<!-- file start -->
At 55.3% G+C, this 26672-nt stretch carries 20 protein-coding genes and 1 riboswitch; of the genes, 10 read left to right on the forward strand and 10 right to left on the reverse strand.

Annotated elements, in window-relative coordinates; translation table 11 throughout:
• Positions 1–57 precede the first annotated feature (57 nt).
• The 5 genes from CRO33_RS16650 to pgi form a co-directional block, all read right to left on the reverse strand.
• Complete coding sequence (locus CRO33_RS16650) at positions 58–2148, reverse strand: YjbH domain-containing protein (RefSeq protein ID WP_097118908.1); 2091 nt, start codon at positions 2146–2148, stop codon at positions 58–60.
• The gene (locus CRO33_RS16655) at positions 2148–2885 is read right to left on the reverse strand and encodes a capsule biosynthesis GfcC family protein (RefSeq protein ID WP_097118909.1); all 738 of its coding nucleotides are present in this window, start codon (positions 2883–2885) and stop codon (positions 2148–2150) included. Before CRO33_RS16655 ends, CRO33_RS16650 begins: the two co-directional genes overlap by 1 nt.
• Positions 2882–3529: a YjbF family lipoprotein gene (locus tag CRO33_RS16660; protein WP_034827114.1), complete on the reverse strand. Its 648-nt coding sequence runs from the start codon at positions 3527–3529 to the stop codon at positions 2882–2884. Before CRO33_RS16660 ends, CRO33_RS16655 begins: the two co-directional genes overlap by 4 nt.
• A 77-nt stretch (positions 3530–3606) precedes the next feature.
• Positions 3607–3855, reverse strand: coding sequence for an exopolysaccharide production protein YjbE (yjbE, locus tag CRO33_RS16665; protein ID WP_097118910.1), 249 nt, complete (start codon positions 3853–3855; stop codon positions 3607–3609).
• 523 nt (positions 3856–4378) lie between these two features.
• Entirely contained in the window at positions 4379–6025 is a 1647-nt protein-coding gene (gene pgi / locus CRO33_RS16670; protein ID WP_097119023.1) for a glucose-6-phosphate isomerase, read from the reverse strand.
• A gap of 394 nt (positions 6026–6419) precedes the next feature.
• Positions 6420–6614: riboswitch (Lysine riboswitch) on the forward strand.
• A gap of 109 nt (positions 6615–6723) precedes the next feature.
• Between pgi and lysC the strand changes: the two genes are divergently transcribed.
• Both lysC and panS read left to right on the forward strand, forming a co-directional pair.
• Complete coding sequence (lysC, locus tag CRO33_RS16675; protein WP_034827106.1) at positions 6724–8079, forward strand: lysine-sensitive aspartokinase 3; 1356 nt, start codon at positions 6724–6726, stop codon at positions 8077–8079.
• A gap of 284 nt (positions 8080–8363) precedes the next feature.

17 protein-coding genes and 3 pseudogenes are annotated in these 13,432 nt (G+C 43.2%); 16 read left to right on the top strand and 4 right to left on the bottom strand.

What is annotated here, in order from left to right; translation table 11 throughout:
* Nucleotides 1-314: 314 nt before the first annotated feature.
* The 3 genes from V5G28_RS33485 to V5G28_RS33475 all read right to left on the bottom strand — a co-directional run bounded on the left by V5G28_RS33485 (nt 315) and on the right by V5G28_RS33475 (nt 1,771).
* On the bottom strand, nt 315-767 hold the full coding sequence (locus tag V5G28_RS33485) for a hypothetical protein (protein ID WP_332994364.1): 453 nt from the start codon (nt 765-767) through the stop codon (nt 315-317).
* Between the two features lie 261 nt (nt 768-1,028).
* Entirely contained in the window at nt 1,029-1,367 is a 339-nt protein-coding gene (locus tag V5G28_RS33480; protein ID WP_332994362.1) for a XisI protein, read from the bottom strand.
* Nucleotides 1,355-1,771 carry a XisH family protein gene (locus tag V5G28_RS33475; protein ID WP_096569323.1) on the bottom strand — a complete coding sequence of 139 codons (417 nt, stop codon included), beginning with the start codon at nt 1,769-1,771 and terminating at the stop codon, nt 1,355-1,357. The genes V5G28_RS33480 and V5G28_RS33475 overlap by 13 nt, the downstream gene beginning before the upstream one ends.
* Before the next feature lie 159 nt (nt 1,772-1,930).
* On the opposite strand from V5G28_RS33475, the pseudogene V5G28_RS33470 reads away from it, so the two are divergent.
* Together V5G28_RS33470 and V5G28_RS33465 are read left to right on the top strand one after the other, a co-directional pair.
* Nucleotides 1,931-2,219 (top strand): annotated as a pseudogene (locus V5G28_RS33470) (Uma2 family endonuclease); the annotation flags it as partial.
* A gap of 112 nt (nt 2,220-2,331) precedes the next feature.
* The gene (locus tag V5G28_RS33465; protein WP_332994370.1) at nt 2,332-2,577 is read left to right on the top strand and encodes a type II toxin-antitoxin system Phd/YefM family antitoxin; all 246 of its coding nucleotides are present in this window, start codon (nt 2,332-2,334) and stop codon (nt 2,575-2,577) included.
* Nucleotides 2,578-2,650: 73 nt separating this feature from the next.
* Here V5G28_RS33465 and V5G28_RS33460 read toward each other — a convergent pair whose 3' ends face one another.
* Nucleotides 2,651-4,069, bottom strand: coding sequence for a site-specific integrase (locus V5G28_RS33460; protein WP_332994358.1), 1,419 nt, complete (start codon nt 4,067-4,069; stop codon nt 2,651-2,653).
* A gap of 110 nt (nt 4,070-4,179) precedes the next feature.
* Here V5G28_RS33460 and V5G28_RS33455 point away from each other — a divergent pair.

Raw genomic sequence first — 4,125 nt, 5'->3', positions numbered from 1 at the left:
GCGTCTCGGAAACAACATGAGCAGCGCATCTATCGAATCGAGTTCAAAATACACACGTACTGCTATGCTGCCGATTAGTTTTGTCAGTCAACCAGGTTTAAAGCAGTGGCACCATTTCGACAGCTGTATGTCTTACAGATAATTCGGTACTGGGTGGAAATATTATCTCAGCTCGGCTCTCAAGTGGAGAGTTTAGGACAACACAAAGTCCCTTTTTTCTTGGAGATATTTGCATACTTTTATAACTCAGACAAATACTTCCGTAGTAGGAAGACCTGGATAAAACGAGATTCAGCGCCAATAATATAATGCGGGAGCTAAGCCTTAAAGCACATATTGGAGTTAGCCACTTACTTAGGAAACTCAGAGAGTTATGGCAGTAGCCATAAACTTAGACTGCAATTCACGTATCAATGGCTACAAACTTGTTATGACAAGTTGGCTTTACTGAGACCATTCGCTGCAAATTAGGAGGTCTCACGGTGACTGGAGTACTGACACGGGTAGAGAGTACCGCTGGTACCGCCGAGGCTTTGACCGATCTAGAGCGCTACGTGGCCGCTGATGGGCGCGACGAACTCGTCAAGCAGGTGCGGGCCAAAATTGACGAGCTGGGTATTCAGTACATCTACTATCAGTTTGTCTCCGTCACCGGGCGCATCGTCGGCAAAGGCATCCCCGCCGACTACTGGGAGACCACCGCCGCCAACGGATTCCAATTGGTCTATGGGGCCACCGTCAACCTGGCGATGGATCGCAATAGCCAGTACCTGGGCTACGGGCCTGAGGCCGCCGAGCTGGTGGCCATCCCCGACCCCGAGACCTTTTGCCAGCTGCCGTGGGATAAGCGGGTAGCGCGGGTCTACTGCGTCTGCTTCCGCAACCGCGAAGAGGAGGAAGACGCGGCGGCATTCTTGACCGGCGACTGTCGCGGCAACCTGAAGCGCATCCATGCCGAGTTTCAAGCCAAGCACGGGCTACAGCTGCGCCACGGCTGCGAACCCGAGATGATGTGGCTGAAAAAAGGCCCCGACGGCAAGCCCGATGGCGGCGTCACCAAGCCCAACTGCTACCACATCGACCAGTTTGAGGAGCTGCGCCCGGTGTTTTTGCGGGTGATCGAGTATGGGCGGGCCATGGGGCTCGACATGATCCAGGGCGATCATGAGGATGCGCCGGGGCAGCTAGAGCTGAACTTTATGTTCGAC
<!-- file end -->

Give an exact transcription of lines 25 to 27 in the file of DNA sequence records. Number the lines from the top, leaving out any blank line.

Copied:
* Entirely contained in the window at nt 1,029-1,367 is a 339-nt protein-coding gene (locus tag V5G28_RS33480; protein ID WP_332994362.1) for a XisI protein, read from the bottom strand.
* Nucleotides 1,355-1,771 carry a XisH family protein gene (locus tag V5G28_RS33475; protein ID WP_096569323.1) on the bottom strand — a complete coding sequence of 139 codons (417 nt, stop codon included), beginning with the start codon at nt 1,769-1,771 and terminating at the stop codon, nt 1,355-1,357. The genes V5G28_RS33480 and V5G28_RS33475 overlap by 13 nt, the downstream gene beginning before the upstream one ends.
* Before the next feature lie 159 nt (nt 1,772-1,930).